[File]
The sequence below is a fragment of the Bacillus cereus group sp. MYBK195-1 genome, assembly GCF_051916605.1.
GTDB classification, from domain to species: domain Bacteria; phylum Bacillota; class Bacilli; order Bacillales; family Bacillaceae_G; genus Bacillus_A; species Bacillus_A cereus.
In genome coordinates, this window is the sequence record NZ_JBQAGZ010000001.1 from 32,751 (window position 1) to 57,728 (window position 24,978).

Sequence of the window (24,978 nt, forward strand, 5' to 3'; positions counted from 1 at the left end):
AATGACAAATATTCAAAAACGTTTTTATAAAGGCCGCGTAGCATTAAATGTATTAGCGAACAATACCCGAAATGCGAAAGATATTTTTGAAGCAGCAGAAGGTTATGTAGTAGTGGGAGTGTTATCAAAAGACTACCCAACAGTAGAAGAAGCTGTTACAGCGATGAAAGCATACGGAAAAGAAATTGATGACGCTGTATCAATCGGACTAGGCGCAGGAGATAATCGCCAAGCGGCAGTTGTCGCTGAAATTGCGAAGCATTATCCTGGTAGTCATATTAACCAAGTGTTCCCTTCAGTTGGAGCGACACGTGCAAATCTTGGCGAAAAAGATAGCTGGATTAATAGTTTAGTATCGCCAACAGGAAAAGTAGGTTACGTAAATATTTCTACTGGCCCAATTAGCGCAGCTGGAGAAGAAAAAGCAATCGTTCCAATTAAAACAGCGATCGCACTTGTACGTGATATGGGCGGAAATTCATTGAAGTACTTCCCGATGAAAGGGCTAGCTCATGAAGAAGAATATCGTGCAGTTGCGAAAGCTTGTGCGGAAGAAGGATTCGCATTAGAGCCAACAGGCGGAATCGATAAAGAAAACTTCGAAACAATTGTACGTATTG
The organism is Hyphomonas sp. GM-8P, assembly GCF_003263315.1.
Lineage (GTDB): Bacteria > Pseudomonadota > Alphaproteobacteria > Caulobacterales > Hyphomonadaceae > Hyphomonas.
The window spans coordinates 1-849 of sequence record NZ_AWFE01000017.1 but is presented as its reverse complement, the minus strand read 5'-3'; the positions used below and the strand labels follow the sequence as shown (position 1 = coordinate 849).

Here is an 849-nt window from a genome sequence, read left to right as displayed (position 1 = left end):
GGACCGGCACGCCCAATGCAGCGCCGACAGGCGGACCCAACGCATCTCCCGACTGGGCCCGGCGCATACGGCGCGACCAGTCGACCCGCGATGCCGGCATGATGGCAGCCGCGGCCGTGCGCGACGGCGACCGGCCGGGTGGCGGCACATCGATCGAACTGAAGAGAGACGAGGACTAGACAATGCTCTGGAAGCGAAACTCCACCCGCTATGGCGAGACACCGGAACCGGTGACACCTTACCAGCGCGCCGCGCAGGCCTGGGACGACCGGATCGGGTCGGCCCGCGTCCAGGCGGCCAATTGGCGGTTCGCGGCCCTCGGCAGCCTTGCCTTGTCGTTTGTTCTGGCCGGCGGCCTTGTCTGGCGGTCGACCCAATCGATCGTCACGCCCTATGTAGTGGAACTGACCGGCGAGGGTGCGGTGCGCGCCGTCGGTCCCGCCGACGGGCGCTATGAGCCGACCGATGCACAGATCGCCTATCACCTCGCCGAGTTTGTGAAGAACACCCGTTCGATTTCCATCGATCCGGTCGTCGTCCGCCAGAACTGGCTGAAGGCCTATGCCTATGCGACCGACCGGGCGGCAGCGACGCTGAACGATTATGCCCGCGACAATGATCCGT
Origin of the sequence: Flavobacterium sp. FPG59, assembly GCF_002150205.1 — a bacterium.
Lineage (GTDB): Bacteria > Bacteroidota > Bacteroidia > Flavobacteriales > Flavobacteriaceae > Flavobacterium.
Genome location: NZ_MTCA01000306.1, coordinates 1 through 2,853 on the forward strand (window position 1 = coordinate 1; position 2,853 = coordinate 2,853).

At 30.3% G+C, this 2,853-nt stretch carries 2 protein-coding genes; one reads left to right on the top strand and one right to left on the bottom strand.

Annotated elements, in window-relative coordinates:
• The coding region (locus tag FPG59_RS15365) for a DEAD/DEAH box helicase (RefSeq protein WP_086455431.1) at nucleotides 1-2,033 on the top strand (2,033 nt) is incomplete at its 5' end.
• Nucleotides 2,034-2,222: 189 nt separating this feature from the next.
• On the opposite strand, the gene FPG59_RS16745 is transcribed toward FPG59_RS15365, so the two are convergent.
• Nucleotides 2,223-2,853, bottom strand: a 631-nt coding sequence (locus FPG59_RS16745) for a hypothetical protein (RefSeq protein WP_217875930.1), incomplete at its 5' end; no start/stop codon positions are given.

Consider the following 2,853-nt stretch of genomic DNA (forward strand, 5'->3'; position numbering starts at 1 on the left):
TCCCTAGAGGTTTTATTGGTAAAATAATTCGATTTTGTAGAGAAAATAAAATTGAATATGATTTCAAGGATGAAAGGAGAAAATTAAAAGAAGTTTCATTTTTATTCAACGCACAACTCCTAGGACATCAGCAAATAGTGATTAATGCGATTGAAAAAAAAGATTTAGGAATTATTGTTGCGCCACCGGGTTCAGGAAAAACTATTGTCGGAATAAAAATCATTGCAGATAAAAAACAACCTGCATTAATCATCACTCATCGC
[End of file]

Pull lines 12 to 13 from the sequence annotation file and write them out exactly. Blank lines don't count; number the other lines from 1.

Lineage (GTDB): Bacteria > Bacteroidota > Bacteroidia > Flavobacteriales > Flavobacteriaceae > Flavobacterium.
Genome location: NZ_MTCA01000306.1, coordinates 1 through 2,853 on the forward strand (window position 1 = coordinate 1; position 2,853 = coordinate 2,853).